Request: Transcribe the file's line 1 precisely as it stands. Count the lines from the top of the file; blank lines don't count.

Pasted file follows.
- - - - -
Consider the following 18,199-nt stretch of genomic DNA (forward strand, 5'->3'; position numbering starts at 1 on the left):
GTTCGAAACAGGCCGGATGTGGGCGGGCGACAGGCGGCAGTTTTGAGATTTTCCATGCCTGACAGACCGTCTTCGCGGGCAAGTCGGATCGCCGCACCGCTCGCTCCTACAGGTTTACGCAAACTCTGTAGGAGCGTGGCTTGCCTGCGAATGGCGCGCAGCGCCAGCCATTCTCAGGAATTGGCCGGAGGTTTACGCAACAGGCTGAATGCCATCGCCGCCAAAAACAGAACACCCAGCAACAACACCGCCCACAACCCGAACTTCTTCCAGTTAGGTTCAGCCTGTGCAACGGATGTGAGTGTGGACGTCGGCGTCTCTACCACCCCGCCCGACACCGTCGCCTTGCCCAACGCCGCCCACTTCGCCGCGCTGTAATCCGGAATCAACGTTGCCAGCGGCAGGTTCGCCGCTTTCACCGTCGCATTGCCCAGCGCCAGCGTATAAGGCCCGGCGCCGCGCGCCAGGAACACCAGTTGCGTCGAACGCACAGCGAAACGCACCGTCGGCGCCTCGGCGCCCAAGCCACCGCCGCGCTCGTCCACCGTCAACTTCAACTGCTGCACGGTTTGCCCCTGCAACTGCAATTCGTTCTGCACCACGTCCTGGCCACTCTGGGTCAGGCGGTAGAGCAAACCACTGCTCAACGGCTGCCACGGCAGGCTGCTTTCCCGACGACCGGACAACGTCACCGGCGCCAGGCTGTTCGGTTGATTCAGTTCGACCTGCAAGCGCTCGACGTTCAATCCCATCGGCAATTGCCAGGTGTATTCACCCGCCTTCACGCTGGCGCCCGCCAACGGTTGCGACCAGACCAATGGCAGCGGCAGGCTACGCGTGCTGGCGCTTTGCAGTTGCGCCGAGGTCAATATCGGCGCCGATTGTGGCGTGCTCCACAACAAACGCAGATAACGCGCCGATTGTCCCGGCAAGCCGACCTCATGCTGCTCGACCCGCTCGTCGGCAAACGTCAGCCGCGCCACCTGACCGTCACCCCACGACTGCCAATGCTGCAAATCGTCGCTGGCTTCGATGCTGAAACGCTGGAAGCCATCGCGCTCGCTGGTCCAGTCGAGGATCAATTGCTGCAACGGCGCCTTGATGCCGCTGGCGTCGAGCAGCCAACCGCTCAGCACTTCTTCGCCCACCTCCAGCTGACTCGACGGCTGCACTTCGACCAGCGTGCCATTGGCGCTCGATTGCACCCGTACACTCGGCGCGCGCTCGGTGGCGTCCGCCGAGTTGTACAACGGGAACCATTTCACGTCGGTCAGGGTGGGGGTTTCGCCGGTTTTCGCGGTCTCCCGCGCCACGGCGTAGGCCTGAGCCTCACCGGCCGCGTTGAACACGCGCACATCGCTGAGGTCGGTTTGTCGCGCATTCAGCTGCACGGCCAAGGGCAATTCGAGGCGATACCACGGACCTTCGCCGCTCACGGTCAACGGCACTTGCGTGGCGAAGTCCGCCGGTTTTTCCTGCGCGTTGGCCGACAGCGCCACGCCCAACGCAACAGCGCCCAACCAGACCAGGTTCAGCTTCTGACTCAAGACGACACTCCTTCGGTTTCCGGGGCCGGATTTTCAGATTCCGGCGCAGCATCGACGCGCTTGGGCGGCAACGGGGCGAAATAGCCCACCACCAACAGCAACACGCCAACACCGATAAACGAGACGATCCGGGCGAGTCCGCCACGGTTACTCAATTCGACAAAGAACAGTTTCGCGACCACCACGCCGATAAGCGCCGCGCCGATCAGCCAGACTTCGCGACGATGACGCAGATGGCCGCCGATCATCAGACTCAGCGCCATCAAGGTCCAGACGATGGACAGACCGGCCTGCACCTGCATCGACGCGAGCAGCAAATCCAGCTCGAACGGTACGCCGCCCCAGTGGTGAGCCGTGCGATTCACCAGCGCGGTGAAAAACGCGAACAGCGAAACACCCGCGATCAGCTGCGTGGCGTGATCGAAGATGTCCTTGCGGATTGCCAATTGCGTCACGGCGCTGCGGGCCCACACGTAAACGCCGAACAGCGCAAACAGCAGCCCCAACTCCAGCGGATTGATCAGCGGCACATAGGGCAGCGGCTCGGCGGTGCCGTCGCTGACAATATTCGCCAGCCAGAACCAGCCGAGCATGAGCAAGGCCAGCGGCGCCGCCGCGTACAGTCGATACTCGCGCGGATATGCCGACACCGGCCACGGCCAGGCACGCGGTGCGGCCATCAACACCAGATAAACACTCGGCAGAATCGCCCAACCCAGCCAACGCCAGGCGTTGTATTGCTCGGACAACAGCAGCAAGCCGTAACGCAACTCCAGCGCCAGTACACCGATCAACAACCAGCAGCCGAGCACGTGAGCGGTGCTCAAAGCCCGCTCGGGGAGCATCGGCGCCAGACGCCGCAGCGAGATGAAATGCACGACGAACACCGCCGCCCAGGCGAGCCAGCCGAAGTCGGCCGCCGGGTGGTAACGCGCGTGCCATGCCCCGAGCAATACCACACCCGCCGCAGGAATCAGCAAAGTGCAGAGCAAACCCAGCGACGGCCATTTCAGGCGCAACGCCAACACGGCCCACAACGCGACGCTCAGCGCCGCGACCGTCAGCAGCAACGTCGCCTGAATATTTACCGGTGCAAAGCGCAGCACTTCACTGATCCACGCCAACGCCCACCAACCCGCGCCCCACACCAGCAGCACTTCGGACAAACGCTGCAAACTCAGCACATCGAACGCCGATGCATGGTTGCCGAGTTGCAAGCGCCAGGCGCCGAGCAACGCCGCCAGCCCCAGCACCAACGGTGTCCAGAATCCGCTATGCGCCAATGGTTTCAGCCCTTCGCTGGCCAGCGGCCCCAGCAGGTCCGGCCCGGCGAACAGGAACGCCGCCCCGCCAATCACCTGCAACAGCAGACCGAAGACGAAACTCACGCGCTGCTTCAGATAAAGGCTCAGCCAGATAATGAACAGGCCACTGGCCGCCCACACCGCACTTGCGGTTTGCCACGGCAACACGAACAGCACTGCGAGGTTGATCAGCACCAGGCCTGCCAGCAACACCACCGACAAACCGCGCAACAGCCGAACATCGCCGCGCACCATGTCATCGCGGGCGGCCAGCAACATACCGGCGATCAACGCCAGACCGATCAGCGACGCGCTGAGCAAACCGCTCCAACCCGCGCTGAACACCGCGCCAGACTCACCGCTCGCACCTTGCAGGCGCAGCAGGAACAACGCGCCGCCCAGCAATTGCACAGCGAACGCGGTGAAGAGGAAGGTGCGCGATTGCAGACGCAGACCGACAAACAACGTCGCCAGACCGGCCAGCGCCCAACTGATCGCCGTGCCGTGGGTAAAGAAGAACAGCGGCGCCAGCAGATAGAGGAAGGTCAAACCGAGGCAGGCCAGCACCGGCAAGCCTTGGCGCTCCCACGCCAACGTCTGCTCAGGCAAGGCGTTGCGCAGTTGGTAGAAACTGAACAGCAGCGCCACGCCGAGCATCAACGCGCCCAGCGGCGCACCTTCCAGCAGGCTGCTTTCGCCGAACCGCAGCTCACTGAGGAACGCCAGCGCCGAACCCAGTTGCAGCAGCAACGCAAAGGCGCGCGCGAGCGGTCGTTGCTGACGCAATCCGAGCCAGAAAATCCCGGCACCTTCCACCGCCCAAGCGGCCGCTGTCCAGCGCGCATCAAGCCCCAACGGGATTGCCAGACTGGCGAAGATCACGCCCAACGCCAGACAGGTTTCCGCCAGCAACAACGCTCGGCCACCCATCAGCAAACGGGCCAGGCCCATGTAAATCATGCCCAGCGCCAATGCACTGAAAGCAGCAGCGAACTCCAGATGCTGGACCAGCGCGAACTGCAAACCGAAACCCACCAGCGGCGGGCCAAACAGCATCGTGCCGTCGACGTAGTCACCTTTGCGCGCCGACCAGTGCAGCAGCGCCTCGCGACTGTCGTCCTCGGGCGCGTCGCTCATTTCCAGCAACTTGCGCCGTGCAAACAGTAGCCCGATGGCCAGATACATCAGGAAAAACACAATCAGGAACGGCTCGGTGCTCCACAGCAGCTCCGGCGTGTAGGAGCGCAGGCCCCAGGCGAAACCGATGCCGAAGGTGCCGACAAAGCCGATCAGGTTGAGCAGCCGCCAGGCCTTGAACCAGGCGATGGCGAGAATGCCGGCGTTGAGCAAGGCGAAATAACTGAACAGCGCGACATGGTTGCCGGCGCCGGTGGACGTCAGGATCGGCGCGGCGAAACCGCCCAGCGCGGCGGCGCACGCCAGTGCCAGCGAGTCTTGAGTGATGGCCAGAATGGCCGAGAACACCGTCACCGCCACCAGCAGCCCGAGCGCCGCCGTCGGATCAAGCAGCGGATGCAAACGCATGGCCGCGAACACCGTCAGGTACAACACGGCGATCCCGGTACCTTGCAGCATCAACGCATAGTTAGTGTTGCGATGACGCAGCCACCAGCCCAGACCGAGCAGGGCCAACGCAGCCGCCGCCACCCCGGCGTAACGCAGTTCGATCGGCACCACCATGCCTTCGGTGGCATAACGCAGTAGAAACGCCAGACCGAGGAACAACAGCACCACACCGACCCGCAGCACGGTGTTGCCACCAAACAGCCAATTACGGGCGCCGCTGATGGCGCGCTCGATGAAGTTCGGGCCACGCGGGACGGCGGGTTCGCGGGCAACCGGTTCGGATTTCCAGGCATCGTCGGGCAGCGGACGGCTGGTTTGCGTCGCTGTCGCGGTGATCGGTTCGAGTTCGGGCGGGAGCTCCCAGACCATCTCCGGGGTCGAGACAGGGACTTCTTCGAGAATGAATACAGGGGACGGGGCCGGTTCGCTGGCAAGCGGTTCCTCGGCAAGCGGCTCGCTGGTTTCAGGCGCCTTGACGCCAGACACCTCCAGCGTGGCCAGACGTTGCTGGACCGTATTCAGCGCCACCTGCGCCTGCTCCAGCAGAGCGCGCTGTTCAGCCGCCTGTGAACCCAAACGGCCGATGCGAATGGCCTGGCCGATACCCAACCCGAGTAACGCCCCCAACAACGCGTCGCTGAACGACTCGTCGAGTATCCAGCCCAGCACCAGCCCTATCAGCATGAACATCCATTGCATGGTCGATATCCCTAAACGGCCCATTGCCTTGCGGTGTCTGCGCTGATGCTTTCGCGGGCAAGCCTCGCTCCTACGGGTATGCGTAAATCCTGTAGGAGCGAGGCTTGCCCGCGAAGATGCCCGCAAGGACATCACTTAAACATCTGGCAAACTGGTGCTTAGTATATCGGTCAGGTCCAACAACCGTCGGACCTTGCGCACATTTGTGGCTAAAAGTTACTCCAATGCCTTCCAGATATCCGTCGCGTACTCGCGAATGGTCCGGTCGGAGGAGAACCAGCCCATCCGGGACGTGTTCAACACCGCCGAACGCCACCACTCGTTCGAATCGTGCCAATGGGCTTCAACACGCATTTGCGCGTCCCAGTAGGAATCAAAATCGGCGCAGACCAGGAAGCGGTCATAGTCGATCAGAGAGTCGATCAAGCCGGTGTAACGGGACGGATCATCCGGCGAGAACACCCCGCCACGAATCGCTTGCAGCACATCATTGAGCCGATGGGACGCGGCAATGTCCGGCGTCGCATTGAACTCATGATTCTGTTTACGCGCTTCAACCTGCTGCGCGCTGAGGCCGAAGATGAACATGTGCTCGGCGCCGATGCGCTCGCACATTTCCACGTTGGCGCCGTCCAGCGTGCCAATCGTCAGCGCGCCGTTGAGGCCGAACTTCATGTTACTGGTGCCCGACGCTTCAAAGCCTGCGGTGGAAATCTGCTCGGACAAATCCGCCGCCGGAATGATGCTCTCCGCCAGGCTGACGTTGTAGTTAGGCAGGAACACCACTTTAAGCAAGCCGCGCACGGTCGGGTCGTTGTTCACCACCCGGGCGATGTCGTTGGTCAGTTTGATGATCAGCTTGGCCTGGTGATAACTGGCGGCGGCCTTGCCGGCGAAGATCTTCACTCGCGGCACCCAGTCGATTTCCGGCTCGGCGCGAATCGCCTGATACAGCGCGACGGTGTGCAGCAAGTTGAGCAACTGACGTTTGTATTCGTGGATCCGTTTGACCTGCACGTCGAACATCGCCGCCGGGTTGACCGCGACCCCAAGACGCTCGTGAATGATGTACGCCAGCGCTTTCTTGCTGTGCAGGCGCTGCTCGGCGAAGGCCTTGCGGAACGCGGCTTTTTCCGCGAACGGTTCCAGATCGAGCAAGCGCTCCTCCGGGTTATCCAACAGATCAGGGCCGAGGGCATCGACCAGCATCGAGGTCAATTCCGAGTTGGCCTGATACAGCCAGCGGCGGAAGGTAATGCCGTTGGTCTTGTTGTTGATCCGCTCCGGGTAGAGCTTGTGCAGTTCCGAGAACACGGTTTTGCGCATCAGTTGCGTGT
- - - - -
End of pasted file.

Consider the following 18,199-nt stretch of genomic DNA (forward strand, 5'->3'; position numbering starts at 1 on the left):